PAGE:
Exclusive: ECB Insider: I’d Support Another 50BP Hike in May, Unless Economy or Core HICP Soften

17 March 2023

Exclusive: ECB Insider: I’d Support Another 50BP Hike in May, Unless Economy or Core HICP Soften
- ECB insider: ‘No doubt that we are still in a tightening mode’
- ECB insider: No hurry to decide on next move, can wait until the time comes
- ECB insider: 50bp hike not much when real interest rates clearly negative
- ECB insider: 4.5% terminal rate only if inflation turns out unexpectedly persistent

By David Barwick – FRANKFURT (Econostream) – Barring a clear weakening of the economy or core inflation in the next six weeks, the European Central Bank should hike by another 50bp in May, in the view of a Eurosystem insider who spoke to Econostream recently.

According to this person, the ECB’s bias remained clearly in the direction of yet tighter policy, but the data-dependent approach meant being open to all developments, including those unexpected, until it came time for the Governing Council to make a decision.

On the basis of current information, ‘I would say we will need to do another 50bp in May’, he said. However, he said, were spot readings of core inflation to turn down clearly or were euro area economic activity in general to suddenly sag, then a deceleration in the pace of tightening to just 25bp would be warranted.

‘I don’t expect to see this [pronounced weakening of core inflation or the economy], but it can happen’, he said. Data can always surprise in any direction, he reasoned.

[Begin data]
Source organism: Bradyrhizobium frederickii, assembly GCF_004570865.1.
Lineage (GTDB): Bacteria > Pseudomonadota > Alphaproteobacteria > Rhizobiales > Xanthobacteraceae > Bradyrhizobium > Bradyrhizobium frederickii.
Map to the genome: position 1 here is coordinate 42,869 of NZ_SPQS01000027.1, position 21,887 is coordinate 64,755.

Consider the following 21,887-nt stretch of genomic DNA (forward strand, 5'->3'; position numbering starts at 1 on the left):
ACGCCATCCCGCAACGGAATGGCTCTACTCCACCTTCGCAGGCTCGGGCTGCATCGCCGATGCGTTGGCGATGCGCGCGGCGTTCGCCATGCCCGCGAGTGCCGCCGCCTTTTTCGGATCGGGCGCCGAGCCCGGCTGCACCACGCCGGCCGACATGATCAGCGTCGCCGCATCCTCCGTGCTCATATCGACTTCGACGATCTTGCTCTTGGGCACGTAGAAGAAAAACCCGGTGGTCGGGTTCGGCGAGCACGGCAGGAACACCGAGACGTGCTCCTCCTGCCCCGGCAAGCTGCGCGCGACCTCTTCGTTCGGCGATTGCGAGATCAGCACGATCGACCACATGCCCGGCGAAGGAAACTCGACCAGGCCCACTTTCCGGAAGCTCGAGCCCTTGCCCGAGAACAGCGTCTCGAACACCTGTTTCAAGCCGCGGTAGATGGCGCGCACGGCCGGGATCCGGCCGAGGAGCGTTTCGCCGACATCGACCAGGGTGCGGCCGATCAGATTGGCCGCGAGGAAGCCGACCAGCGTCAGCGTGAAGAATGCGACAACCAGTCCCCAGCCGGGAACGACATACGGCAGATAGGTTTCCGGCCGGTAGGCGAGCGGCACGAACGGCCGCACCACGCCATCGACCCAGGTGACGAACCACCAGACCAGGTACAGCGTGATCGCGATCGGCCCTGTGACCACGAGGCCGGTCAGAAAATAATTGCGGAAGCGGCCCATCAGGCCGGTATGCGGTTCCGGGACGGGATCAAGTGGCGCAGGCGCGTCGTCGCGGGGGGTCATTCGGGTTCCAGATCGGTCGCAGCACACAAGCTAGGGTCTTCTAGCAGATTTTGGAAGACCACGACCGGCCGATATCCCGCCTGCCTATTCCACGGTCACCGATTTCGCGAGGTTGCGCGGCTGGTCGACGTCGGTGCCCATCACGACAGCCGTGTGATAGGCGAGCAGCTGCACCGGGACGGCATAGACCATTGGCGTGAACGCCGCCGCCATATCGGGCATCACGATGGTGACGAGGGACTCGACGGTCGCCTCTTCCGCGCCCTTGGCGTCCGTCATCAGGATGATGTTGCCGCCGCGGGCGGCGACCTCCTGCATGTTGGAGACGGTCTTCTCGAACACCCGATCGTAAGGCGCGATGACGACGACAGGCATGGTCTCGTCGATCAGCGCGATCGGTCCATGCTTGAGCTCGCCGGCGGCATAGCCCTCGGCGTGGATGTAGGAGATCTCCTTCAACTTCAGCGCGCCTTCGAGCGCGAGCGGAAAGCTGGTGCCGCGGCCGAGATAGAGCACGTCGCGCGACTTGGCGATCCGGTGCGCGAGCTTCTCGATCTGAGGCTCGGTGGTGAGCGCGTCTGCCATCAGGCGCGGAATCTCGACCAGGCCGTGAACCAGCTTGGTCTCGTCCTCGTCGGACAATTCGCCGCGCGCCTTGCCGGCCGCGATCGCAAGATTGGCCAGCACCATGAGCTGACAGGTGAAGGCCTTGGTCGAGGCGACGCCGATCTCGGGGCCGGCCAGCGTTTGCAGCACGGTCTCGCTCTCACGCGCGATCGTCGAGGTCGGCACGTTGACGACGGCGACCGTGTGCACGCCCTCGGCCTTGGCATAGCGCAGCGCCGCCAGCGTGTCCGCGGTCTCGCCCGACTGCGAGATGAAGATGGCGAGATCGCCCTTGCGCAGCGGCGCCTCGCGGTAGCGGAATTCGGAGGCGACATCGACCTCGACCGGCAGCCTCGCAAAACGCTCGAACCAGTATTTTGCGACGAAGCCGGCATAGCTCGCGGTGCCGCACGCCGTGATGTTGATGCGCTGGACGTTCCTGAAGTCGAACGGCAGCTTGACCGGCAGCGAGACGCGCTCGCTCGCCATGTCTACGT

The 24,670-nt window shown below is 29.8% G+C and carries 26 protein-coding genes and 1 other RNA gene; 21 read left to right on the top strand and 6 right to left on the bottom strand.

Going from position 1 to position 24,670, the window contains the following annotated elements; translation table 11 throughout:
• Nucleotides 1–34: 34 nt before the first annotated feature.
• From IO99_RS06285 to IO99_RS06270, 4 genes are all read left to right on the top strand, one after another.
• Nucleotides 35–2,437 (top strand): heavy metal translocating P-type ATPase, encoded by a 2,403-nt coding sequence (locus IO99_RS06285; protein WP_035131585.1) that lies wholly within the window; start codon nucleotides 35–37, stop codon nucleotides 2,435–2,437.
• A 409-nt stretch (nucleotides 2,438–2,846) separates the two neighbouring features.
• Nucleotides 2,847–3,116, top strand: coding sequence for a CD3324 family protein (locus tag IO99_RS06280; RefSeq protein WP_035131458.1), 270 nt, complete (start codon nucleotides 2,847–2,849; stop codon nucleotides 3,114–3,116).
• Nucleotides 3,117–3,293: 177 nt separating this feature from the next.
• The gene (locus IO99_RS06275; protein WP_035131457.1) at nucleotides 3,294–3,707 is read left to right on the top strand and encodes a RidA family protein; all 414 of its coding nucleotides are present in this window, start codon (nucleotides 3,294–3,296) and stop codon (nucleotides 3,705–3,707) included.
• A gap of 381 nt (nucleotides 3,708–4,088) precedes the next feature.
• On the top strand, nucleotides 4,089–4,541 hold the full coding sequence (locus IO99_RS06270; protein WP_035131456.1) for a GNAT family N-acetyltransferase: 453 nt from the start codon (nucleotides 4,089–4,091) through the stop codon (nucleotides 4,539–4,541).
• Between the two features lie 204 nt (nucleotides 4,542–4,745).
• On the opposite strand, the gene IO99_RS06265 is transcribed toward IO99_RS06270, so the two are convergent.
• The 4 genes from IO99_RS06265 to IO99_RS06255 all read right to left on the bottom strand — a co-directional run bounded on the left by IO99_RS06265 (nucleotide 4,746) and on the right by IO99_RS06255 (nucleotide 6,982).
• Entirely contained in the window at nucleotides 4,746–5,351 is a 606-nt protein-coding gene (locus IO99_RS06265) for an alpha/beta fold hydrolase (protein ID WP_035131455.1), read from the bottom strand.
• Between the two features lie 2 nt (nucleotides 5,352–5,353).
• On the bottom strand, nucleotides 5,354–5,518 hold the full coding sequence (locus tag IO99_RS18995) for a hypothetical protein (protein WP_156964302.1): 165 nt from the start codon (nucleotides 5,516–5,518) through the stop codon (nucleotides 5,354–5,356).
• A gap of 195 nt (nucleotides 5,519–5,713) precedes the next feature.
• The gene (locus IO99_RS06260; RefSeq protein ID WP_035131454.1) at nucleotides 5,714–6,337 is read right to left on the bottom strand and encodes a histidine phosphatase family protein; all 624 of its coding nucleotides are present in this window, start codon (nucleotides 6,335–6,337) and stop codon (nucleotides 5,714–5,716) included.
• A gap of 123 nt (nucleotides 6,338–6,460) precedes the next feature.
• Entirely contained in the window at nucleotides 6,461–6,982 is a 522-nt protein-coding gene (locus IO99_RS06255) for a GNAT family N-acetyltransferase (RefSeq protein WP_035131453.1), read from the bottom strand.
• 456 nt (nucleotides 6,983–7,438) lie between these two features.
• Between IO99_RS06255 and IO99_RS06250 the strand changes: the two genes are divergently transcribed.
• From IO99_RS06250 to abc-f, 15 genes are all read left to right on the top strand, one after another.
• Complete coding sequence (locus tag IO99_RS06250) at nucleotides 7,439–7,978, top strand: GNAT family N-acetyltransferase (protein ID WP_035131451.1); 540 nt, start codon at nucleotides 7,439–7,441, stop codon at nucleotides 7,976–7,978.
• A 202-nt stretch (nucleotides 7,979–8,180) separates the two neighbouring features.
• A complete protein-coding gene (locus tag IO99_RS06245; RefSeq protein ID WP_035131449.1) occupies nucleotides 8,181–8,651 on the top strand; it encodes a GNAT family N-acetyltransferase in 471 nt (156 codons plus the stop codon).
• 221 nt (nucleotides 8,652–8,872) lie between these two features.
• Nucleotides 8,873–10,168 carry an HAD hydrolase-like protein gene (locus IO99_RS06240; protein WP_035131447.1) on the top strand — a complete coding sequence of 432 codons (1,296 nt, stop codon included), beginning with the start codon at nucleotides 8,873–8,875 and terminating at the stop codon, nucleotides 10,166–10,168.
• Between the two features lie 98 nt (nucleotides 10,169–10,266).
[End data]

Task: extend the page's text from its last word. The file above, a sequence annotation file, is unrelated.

There were, he noted in endorsement of the data-dependent approach, many data points on the calendar over the next six weeks, but ‘no reason to rush’ in deciding monetary policy’s next move. ‘I think there is no doubt that we are still in a tightening mode, but as far as the next move, there is nothing to be said now - we can wait until May’, he said.

In any event, the current level of core inflation meant that real interest rates remained firmly negative, he argued, so that a 50bp hike even now would not be that much.

Like his colleagues, this person declined to speculate as to the terminal rate of the current tightening cycle, but expressed scepticism that the deposit facility rate, which the Council on Thursday decided to increase to 3%, would go as far as 4.5%.

Still, in this regard as well, he did not want to exclude anything, observing that inflation could always prove unexpectedly persistent. Such a development would make thinkable an otherwise less likely terminal rate of 4.5%, he said.

The ECB was not yet facing the risk of doing too much, he asserted. That time would come, and then a more cautious approach to tightening, including an eventual cessation of rate increases, would be appropriate, he said.

If then, without additional moves by the ECB, euro area core inflation were seen to be on a clear downward trend, that would introduce a new phase of the cycle that would ultimately, though not soon, allow the Council to start considering the possibility of easing policy, he said.

For now, the transmission of previous monetary policy steps was limited, he said. This had to do with the fact that corporates were awash in cash, thanks in part to fiscal support measures, he said. As a consequence, they did not need to borrow to invest, he said. Banks as well had plenty of access to liquidity, he added.

These circumstances were making for a weaker impact of monetary policy than one might see under conditions of scarce liquidity, and thus implied a possible need for more tightening than would otherwise be required, he said.